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Havergal Brian: Symphonies Nos. 6, 28, 29 and 31 / New Russia State SO, Walker

Album Summary

>Brian, Havergal : Symphony no 6 "Sinfonia Tragica"
>Brian, Havergal : Symphony no 28 in C minor
>Brian, Havergal : Symphony no 29 in E flat major
>Brian, Havergal : Symphony no 31
Conductor Ensembles Composer

Notes & Reviews:

Havergal Brian's extraordinary late creativity is almost unparalleled in musical history. Between the completion of his Sixth Symphony in 1948 and the end of his compositional life two decades later he wrote a further twenty-six symphonies. No. 6 marks a crucial point in his adoption of more concise forms and economy of expression in its single-movement span, a process taken even further in the brief but free polyphonic fantasia of No. 31. In Symphonies Nos. 28 and 29 Brian turned to the classical four-movement model, if wholly and idiosyncratically re-imagined. The intensity and even savagery of No. 28 is balanced by No. 29, Brian's most lyrical late work.

MusicWeb International, May 2015
My expectations of high performance quality were fully met by these gripping accounts. Walker achieves extraordinarily intense playing that illuminates this music to its best advantage.

American Record Guide, September/October 2015
Brian's enigmatic Symphony 6, Tragic (1948), for all its inwardness and lack of pretension just may be the best piece he ever wrote. Symphonies 28 and 29 - both recorded premieres - date from 1967. 28 has a snarky, humorous opening. Its first movement packs several exciting bits in less than four minutes. Brian wrote Symphony 29 soon after 28. Both are brief, with four movements, played without pause. Symphony 29 has an epic opening with plenty of brass, bass, and percussion. Symphony 31 (1968) is stronger altogether. It has a descending four-note scale figure in its opening bars that constantly recurs. The initial section has a neo-baroque theme with contrapuntal phrases chiming in. Brian has all sorts of fun with his various motifs. Even at the end, it's in the bass run-up to the final chord. Characteristic of later Brian, that chord is simply a bare fifth.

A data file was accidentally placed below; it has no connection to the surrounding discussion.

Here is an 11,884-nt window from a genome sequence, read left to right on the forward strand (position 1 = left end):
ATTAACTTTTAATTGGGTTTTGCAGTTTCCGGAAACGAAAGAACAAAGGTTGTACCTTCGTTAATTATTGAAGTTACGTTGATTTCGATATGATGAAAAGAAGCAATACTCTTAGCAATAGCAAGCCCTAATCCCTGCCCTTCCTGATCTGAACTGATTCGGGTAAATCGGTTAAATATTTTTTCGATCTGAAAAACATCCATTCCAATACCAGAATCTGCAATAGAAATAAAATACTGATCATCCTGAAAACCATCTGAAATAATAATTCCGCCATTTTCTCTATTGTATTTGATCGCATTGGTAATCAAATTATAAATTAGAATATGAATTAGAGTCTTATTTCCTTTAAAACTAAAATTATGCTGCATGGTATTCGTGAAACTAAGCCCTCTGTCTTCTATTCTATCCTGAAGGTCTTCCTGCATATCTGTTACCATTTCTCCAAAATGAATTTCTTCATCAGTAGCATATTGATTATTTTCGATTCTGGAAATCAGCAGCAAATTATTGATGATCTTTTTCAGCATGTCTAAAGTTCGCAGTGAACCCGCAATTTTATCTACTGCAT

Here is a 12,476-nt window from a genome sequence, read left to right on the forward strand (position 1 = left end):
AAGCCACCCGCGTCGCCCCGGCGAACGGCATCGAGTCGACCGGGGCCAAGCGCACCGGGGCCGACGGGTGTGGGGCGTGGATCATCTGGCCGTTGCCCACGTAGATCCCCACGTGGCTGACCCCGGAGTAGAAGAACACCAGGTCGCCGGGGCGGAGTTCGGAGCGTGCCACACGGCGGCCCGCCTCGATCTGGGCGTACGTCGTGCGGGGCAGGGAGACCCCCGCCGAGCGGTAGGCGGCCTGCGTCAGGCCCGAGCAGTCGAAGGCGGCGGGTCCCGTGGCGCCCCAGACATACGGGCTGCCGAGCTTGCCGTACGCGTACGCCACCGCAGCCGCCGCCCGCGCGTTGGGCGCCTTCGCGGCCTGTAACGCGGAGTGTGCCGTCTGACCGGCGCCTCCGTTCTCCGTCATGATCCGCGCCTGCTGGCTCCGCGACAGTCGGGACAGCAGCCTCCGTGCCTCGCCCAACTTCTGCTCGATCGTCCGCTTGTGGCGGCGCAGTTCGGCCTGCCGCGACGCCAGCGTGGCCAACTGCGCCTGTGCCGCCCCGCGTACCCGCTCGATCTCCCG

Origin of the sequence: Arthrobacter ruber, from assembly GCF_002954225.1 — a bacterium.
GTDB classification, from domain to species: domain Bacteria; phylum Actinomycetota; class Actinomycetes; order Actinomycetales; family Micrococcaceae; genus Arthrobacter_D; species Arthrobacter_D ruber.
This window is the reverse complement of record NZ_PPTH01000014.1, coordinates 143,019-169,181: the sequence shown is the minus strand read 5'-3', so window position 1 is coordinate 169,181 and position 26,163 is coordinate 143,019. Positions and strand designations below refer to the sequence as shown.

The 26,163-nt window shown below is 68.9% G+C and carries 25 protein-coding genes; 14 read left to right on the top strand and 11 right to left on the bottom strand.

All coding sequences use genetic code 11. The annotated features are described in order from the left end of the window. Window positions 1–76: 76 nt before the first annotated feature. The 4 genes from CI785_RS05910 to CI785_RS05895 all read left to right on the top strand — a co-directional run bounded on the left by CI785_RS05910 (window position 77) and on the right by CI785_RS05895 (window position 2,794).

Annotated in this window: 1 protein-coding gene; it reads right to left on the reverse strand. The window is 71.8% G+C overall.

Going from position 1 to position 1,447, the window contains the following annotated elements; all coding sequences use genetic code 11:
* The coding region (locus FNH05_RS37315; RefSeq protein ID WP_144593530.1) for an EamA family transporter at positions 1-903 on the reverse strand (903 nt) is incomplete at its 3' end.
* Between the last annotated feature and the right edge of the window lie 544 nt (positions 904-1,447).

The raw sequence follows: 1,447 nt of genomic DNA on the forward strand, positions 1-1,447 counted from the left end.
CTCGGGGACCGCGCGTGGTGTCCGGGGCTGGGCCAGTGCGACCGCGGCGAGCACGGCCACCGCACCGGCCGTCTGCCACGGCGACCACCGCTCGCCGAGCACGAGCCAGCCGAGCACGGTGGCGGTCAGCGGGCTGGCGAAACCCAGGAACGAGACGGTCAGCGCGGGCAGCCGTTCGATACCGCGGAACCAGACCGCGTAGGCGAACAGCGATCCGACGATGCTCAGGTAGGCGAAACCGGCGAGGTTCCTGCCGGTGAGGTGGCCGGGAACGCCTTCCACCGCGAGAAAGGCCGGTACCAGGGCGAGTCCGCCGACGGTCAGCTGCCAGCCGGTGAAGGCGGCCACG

Notes & Reviews:

Recording information: Studio 5, Russian State TV & Radio Company KULTURA, Mos (05/20/2014-05/24/2014).



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Works Details

>Brian, Havergal : Symphony no 6 "Sinfonia Tragica"
  • Conductor: Alexander Walker
  • Ensemble: New Russia State Symphony Orchestra
  • Notes: Studio 5, Russian State TV & Radio Company KULTURA, Moscow (05/20/2014-05/24/2014)
  • Running Time: 19 min. 56 sec.
  • Period Time: Post Romantic
  • Form: Orchestral

>Brian, Havergal : Symphony no 28 in C minor
  • Conductor: Alexander Walker
  • Notes: Studio 5, Russian State TV & Radio Company KULTURA, Moscow (05/20/2014-05/24/2014)
  • Running Time: 2 min. 52 sec.
  • Period Time: Post Romantic
  • Form: Orchestral

>Brian, Havergal : Symphony no 29 in E flat major
  • Conductor: Alexander Walker
  • Notes: Studio 5, Russian State TV & Radio Company KULTURA, Moscow (05/20/2014-05/24/2014)
  • Running Time: 8 min. 53 sec.
  • Period Time: Post Romantic
  • Form: Orchestral

>Brian, Havergal : Symphony no 31
  • Conductor: Alexander Walker
  • Notes: Studio 5, Russian State TV & Radio Company KULTURA, Moscow (05/20/2014-05/24/2014)
  • Running Time: 12 min. 46 sec.
  • Period Time: Post Romantic
  • Form: Orchestral